. The group 12 elements Zn, Cd and Hg may be classed as post-transition metals in this case, because of the formation of a covalent bond between the two atoms of the dimer. However, it is often convenient to include these elements in a discussion of the transition elements. For example, when discussing the crystal field stabilization energy of first-row transition elements, it is convenient to also include the elements calcium and zinc, as both Ca2+
and Zn2+
have a value of zero against which the value for other transition metal ions may be compared. Another example occurs in the Irving-Williams series of stability constants of complexes.

The recent synthesis of mercury(IV) fluoride (HgF
4
) has been taken by some to reinforce the view that the group 12 elements should be considered transition metals,[13] but some authors still consider this compound to be exceptional.[14]

Position in the periodic table[edit]

The d-block as stated earlier, is present in the centre of the long form of periodic table. These are flanked or surrounded by elements belonging to s and p-blocks on both sides. These are called transition elements since they represent a transition i.e., there is a change from metallic character of s-block elements to non-metallic character of p-block elements through d-block elements which are also metals. As pointed above there are four transition series in this block. Since the filling of electrons takes place in (n-1)d orbitals, the periods to which these series belong, is actually one more than the actual series. For example, the elements included in 3d series belong to fourth period ; the elements included in 4d series belong to the fifth period and so on.

Electronic configuration[edit]

The general electronic configuration of the d-block elements is [Inert gas] (n-1)d1–10n s1–2. The period 6 and 7 transition metals also add (n-2)f14 electrons, which are omitted from the tables below.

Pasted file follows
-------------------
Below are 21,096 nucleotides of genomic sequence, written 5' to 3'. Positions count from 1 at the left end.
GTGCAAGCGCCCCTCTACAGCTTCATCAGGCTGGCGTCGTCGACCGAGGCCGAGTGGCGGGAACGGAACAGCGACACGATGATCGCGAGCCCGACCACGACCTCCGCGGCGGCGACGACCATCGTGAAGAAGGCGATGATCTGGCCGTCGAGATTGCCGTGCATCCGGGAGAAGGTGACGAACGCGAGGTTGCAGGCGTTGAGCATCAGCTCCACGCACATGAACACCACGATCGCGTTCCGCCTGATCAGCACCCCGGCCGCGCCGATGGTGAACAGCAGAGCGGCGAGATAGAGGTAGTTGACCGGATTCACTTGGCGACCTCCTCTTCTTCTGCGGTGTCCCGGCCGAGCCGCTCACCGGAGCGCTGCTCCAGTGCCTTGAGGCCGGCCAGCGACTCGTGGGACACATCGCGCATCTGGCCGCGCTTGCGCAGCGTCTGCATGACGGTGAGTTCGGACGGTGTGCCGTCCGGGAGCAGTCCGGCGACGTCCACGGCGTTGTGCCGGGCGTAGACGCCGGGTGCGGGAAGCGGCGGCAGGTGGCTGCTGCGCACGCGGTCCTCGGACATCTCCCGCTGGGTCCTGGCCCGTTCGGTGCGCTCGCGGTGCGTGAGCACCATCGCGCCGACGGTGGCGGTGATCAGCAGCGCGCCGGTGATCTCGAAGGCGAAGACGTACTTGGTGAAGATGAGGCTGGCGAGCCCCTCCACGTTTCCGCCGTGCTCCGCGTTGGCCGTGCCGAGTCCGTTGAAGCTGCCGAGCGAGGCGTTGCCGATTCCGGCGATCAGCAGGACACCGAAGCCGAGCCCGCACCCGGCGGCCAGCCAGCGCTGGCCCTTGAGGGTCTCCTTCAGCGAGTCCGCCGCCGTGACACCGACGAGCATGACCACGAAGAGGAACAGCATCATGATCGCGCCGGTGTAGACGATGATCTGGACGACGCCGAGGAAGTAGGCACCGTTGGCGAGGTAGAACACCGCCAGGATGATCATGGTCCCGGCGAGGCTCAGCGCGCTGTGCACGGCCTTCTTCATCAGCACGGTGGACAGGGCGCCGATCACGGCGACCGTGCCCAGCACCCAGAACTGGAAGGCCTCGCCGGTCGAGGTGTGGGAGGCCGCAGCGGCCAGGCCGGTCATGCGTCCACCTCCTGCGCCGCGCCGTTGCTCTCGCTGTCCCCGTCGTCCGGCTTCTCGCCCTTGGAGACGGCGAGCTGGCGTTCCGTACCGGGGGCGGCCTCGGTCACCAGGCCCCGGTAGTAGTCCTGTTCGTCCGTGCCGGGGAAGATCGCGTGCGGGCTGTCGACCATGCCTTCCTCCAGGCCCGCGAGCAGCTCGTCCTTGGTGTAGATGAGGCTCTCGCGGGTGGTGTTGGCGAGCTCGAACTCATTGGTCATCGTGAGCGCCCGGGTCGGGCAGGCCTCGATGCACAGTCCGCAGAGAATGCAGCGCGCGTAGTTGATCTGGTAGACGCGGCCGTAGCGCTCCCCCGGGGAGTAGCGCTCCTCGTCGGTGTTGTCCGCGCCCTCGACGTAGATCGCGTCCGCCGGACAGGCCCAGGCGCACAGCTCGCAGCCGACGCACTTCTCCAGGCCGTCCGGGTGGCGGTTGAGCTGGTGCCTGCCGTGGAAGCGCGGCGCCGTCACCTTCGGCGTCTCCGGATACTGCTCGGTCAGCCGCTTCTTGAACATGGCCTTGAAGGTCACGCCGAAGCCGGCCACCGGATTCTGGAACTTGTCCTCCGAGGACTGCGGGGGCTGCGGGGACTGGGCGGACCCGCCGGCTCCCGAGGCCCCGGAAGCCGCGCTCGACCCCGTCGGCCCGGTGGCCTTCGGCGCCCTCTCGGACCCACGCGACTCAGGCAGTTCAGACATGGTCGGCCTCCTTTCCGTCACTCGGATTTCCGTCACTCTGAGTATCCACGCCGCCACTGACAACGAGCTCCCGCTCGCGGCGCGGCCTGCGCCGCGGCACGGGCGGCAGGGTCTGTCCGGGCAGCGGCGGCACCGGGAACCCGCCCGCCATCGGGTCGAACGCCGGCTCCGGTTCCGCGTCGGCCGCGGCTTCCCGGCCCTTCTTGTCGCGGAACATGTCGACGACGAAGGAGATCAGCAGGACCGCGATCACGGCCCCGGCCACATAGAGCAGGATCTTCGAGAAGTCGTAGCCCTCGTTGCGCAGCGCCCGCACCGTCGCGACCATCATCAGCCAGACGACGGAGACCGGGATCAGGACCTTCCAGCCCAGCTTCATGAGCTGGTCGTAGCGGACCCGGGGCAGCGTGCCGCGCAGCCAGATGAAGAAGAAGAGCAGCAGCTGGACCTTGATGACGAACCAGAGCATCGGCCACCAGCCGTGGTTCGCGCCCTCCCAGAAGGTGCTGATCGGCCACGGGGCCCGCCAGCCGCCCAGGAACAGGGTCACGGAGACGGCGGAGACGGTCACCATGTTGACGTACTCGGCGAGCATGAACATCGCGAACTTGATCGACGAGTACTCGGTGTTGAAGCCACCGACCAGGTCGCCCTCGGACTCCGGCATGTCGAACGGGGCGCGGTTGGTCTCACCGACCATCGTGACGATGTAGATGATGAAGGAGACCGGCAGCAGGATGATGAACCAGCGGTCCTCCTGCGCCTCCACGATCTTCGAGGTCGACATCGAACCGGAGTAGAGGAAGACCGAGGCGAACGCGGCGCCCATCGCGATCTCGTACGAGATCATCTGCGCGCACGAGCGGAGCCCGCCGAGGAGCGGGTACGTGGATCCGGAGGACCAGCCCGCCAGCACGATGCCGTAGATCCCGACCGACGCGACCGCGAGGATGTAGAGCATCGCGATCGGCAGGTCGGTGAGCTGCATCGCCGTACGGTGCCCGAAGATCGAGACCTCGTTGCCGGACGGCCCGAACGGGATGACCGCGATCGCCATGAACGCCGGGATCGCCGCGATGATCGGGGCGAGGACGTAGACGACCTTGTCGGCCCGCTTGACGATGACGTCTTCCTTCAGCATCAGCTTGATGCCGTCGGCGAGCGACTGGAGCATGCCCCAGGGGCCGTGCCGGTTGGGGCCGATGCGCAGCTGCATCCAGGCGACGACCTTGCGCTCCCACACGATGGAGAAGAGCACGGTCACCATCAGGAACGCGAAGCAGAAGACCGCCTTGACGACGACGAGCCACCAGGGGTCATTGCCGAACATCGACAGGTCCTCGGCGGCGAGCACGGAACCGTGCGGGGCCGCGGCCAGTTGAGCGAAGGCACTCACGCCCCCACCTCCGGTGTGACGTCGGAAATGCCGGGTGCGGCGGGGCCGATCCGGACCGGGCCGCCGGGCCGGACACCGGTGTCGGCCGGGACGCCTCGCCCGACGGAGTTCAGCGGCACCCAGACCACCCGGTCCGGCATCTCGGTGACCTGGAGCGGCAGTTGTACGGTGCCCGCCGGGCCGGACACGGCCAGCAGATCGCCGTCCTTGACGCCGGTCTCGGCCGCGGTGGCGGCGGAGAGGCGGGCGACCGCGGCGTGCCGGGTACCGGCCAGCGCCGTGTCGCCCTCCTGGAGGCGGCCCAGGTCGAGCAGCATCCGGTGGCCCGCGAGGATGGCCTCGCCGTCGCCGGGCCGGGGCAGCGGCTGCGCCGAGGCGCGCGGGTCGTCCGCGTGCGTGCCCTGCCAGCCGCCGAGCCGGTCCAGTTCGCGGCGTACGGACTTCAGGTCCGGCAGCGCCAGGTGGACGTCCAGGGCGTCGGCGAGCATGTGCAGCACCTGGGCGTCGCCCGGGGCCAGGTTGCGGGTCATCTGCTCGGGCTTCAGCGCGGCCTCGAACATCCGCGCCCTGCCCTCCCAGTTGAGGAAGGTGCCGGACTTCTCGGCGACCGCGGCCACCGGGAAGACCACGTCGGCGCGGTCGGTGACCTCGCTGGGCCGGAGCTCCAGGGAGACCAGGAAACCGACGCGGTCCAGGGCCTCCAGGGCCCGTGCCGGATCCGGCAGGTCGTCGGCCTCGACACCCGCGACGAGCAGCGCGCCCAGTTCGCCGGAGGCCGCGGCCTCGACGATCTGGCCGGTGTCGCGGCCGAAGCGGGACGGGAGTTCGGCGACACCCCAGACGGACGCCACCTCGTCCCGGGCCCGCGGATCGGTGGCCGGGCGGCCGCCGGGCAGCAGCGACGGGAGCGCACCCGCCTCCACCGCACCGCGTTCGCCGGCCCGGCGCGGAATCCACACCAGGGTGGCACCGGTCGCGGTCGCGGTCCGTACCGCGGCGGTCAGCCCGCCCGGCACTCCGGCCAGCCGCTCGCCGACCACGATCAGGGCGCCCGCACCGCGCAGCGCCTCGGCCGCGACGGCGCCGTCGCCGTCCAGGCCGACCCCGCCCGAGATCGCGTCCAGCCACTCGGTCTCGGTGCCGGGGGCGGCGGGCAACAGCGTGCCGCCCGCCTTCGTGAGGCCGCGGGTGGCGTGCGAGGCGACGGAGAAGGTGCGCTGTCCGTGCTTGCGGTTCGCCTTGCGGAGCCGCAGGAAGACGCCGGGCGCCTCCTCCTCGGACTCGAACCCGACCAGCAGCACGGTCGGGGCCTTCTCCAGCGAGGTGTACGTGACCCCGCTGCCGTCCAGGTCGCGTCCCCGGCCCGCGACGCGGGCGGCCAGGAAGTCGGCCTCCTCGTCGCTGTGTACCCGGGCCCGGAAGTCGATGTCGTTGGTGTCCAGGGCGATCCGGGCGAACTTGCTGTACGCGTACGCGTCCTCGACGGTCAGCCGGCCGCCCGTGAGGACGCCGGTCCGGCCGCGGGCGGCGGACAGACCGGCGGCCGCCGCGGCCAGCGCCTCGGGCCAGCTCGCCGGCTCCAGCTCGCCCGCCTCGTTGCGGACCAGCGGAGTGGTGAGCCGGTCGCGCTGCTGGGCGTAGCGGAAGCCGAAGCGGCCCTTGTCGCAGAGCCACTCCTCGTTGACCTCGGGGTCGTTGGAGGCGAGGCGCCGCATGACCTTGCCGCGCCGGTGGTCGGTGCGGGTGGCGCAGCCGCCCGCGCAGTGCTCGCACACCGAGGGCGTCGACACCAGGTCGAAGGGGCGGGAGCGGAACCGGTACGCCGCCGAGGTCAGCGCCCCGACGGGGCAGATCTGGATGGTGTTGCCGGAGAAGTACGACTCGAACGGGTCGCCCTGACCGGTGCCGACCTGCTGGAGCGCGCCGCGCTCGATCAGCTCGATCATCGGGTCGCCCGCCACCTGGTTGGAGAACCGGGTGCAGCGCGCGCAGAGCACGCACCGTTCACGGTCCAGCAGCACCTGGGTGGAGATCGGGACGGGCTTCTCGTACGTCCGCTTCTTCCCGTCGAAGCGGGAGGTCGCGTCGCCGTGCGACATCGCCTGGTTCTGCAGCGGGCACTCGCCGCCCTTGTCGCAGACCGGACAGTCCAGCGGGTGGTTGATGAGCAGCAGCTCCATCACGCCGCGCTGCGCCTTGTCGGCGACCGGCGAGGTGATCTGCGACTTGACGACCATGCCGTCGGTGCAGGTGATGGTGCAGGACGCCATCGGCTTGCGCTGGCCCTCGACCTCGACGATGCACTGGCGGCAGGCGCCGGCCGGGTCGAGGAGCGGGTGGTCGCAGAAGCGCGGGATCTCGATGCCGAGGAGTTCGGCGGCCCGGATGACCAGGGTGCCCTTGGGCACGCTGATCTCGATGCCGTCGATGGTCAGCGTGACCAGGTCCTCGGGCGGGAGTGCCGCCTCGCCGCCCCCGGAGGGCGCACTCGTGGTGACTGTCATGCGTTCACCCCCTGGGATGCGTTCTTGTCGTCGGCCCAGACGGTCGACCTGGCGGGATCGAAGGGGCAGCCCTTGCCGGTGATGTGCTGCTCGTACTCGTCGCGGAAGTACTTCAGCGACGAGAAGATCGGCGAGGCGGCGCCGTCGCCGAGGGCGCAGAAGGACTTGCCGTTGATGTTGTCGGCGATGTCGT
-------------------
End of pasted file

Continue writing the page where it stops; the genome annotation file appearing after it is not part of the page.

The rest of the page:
The d-sub-shell is the penultimate (last but one) sub-shell and is denoted as (n-1) d-sub-shell. The number of s electrons may vary from one to two. The s-sub-shell in the valence shell is represented as the ns sub-shell. However, palladium (Pd) is an exception with no electron in the s-sub shell. In the periodic table, the transition metals are present in ten groups (3 to 12). Group-2 belongs to the s– block with an ns2 configuration.

The elements in group-3 have an ns2(n-1)d1 configuration. The first transition series is present in the 4thperiod, and starts after Ca (Z=20) of group-2 which has configuration [Ar]4s2. The electronic configuration of scandium (Sc), the first element of group-3 with atomic number Z=21 is[Ar]4s23d1. As we move from left to right, electrons are added to the same d-sub-shell till it is complete. The element of group-12 in the first transition series is zinc (Zn) with configuration [Ar]4s23d10. Since the electrons added fill the (n-1)dorbitals, the properties of the d-block elements are quite different from those of s and p block elements in which the filling occurs either in s or in p-orbitals of the valence shell. The electronic configuration of the individual elements present in all the transition series are given below:

First (3d) Transition Series (Sc-Zn)

Group 3 4 5 6 7 8 9 10 11 12
At.no. 21 22 23 24 25 26 27 28 29 30
Element Sc Ti V Cr Mn Fe Co Ni Cu Zn
Config. 3d14s2 3d24s2 3d34s2 3d54s1 3d54s2 3d64s2 3d74s2 3d84s2 3d104s1 3d104s2

Second (4d) Transition Series (Y-Cd)

At. No. 39 40 41 42 43 44 45 46 47 48
Element Y Zr Nb Mo Tc Ru Rh Pd Ag Cd
Config. 4d15s2 4d25s2 4d45s1 4d55s1 4d55s2 4d75s1 4d85s1 4d105s0 4d105s1 4d105s2

Third (5d) Transition Series (Lu-Hg)[15]

At.No 71 72 73 74 75 76 77 78 79 80